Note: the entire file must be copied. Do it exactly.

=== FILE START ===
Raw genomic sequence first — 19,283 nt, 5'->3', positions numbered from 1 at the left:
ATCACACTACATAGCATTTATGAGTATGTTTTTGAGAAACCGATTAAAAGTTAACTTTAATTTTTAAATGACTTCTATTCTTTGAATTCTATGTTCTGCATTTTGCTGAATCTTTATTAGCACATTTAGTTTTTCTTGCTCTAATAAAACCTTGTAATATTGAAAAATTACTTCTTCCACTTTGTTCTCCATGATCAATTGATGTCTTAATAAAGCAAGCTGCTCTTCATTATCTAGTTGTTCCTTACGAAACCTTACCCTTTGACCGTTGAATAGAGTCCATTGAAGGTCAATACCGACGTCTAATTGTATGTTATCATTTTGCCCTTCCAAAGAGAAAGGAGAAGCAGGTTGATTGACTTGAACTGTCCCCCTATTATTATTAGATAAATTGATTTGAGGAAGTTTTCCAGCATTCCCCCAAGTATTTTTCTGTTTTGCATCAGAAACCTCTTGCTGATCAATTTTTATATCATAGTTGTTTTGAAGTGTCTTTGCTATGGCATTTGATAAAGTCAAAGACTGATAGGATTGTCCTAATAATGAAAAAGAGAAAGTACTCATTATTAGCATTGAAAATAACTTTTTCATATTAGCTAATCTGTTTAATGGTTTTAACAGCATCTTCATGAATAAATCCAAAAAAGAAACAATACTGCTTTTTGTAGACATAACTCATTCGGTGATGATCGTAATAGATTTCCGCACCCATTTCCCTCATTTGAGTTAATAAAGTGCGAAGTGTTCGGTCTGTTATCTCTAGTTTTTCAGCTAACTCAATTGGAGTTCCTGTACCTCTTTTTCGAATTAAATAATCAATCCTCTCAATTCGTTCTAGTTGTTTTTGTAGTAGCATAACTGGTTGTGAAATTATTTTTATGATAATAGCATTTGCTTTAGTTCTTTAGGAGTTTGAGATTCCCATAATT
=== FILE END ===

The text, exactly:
Raw genomic sequence first — 19,283 nt, 5'->3', positions numbered from 1 at the left:
ATCACACTACATAGCATTTATGAGTATGTTTTTGAGAAACCGATTAAAAGTTAACTTTAATTTTTAAATGACTTCTATTCTTTGAATTCTATGTTCTGCATTTTGCTGAATCTTTATTAGCACATTTAGTTTTTCTTGCTCTAATAAAACCTTGTAATATTGAAAAATTACTTCTTCCACTTTGTTCTCCATGATCAATTGATGTCTTAATAAAGCAAGCTGCTCTTCATTATCTAGTTGTTCCTTACGAAACCTTACCCTTTGACCGTTGAATAGAGTCCATTGAAGGTCAATACCGACGTCTAATTGTATGTTATCATTTTGCCCTTCCAAAGAGAAAGGAGAAGCAGGTTGATTGACTTGAACTGTCCCCCTATTATTATTAGATAAATTGATTTGAGGAAGTTTTCCAGCATTCCCCCAAGTATTTTTCTGTTTTGCATCAGAAACCTCTTGCTGATCAATTTTTATATCATAGTTGTTTTGAAGTGTCTTTGCTATGGCATTTGATAAAGTCAAAGACTGATAGGATTGTCCTAATAATGAAAAAGAGAAAGTACTCATTATTAGCATTGAAAATAACTTTTTCATATTAGCTAATCTGTTTAATGGTTTTAACAGCATCTTCATGAATAAATCCAAAAAAGAAACAATACTGCTTTTTGTAGACATAACTCATTCGGTGATGATCGTAATAGATTTCCGCACCCATTTCCCTCATTTGAGTTAATAAAGTGCGAAGTGTTCGGTCTGTTATCTCTAGTTTTTCAGCTAACTCAATTGGAGTTCCTGTACCTCTTTTTCGAATTAAATAATCAATCCTCTCAATTCGTTCTAGTTGTTTTTGTAGTAGCATAACTGGTTGTGAAATTATTTTTATGATAATAGCATTTGCTTTAGTTCTTTAGGAGTTTGAGATTCCCATAATT